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Meet Simone McAlonen of Wild Wild Christian in Echo Park

Today we’d like to introduce you to Simone McAlonen.

Simone, can you briefly walk us through your story – how you started and how you got to where you are today.
“Wild Wild Christian” is a story from my childhood that I’ve been wanting to tell for a while, about growing up on a Christian Summer Camp that used to be inhabited by the Rajneesh cult in Central Oregon. When the Netflix documentary “Wild Wild Country” which is about the cult came out, it seemed like the perfect opportunity to talk about my experience growing up there.

Has it been a smooth road?
The story is about my experience growing up on that camp and it’s based on my old journal entries from that time period, so a big challenge was just pouring through all these journal entries and editing them down. To edit them all and craft a story with them was incredible time consuming and an almost academic process.

Even though this story is a comedy, revisiting that chapter of my life also prompted a lot of self-reflection and reprocessing some of those experiences, so there was an emotional component as well. Watching the documentary was even kind of weird; to see the buildings I played in as a kid being used for murder attempts and biochemical warfare when the Rajneesh were there 20 years earlier felt a little dark.

So, as you know, we’re impressed with Wild Wild Christian – tell our readers more, for example what you’re most proud of as a company and what sets you apart from others.
I think my story is very unique and it’s cool to be telling a story of something that really happened to me. As an actor and a writer I’m usually working in imagined scenario situations. But in a way, this story is universal too and I hope that it’s something people can connect to. It’s about coming of age during your middle school years (those were the years that I lived at the camp).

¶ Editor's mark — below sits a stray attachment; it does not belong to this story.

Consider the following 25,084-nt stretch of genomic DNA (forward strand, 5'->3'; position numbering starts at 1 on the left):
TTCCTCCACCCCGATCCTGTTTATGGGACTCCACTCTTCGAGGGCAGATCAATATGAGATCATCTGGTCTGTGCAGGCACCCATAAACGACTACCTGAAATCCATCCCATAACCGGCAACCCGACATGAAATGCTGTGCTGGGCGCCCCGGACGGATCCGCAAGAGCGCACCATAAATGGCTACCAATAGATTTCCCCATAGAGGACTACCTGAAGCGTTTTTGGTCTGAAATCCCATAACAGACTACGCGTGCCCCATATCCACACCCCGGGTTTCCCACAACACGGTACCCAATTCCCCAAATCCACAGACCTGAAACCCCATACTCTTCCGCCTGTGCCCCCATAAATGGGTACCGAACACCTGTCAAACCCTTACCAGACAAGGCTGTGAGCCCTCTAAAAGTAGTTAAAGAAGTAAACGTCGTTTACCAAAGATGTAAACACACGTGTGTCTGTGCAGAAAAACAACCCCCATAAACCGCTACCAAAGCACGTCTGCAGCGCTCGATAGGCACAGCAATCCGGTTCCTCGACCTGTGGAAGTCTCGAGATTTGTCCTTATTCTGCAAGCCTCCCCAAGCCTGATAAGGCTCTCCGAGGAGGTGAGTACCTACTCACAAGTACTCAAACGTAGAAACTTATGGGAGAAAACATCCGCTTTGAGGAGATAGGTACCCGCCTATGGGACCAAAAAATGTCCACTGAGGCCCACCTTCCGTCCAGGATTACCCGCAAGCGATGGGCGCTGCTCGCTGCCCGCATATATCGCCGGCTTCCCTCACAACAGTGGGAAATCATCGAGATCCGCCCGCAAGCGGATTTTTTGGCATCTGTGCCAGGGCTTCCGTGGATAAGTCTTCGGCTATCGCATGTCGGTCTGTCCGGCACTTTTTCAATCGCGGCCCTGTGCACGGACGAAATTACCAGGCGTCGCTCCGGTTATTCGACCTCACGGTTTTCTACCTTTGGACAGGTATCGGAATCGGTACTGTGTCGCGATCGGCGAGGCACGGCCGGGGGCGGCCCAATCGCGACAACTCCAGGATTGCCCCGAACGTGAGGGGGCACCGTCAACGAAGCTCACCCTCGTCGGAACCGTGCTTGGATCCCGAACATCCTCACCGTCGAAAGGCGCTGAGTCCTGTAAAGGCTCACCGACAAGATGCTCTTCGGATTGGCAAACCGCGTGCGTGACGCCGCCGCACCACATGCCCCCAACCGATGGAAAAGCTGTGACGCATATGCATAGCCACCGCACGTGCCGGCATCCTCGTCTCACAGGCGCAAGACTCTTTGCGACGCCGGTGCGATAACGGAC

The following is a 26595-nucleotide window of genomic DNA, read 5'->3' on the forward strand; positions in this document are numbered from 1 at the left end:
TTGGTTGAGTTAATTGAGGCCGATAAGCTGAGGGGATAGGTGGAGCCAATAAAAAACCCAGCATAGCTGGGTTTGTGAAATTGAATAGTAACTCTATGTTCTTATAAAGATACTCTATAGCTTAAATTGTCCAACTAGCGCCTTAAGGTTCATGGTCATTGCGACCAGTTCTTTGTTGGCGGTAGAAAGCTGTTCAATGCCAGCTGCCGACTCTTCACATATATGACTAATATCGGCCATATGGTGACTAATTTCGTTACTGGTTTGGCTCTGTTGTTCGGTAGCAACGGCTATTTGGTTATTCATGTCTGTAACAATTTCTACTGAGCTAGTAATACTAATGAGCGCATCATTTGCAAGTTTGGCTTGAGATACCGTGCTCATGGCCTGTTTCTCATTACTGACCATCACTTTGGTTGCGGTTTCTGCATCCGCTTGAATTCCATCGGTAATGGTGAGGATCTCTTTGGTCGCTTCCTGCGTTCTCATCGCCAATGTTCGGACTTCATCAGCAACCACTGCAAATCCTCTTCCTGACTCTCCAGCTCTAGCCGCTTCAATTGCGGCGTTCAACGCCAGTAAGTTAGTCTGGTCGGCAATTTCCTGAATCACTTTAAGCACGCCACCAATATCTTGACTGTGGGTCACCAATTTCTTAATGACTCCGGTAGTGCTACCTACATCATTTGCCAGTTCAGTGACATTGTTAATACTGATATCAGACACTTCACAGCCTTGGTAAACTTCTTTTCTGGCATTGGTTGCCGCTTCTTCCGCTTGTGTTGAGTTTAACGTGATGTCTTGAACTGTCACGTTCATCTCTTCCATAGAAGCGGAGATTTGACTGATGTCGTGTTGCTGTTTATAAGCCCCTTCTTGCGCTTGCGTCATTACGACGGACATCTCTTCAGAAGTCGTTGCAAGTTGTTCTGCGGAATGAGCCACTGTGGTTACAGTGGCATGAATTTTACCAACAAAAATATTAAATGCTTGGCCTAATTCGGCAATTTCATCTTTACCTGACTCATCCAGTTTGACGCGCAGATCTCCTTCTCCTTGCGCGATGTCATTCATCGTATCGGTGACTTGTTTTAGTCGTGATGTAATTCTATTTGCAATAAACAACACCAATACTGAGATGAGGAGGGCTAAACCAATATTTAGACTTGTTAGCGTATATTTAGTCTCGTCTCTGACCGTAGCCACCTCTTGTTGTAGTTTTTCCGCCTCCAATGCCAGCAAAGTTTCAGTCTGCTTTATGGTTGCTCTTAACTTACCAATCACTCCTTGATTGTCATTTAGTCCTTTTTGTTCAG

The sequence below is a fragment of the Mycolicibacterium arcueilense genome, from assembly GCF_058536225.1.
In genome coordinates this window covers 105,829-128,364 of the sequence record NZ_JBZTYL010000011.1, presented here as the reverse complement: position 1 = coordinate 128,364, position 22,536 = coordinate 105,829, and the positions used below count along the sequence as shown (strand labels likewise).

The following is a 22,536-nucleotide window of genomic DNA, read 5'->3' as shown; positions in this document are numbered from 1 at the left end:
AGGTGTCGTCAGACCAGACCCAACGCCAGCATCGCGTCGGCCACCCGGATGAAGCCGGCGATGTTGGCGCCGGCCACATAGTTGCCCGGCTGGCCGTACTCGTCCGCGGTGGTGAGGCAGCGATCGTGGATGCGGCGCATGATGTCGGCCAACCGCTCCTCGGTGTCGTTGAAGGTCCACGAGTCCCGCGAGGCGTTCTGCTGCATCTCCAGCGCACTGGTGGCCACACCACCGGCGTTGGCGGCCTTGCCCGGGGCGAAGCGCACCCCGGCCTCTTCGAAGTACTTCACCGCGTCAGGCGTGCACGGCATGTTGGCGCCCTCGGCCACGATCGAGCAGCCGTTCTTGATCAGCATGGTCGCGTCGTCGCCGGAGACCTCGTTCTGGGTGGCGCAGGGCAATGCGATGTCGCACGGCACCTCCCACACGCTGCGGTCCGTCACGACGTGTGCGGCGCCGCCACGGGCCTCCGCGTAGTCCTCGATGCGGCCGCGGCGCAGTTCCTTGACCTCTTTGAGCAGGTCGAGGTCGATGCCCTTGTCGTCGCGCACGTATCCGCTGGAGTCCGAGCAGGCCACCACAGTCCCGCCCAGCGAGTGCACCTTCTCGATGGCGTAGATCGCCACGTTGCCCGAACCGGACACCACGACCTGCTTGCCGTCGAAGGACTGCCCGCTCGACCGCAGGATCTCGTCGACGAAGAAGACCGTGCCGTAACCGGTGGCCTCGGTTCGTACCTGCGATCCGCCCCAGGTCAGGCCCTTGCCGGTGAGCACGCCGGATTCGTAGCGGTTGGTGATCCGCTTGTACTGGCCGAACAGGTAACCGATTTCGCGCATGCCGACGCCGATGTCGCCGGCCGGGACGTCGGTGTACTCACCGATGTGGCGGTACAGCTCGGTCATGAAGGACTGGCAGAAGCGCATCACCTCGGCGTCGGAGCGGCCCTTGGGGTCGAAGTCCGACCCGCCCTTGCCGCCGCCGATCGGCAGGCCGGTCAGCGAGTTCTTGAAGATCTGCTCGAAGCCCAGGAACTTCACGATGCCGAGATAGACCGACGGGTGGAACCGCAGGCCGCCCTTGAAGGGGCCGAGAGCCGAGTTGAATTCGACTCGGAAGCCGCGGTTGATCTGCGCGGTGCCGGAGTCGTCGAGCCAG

It’s a story about two very different dogmatic communities, with I think there are some parallels there to explore between the Christian Youth Camp and Rajneesh Puram. It seems like the people who participated in both of those communities to this day had such positive experiences there, life changing experiences despite the fact that behind the scenes there was some dark stuff going on. Obviously, the Christian Summer Camp didn’t have the murder plots and lies and deception that the Rajneesh had, but there still was a lot of repression and group thinking happening. I know as an individual I had the best time out there and met a lot of incredible people. But it’s like you’re living in a utopia, and once you leave you still have to face the realities of the real world, and how that idealistic experience has shaped you.

It’s also a story about a young girl who is going through puberty and trying to discover her sexuality in an environment where she is discouraged to explore that. She’s trying to find her sense of value and self-worth in the world, and getting some warped suggestions of where that should come from. I think that’s something that every young woman experiences, regardless of how religious her upbringing is, because American culture is still so puritanical in nature.

Let’s touch on your thoughts about our city – what do you like the most and least?
My favorite thing about LA is living in a community of people that is largely made up of transplants who moved here to pursue their dreams. It’s really inspiring to be around people who are going for it in life and not settling for the status quo.

My least favorite thing is how spread out the city is and how time consuming it can be from one part of the city to the other.


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Image Credit:

Billy Koak, Thom Shelton

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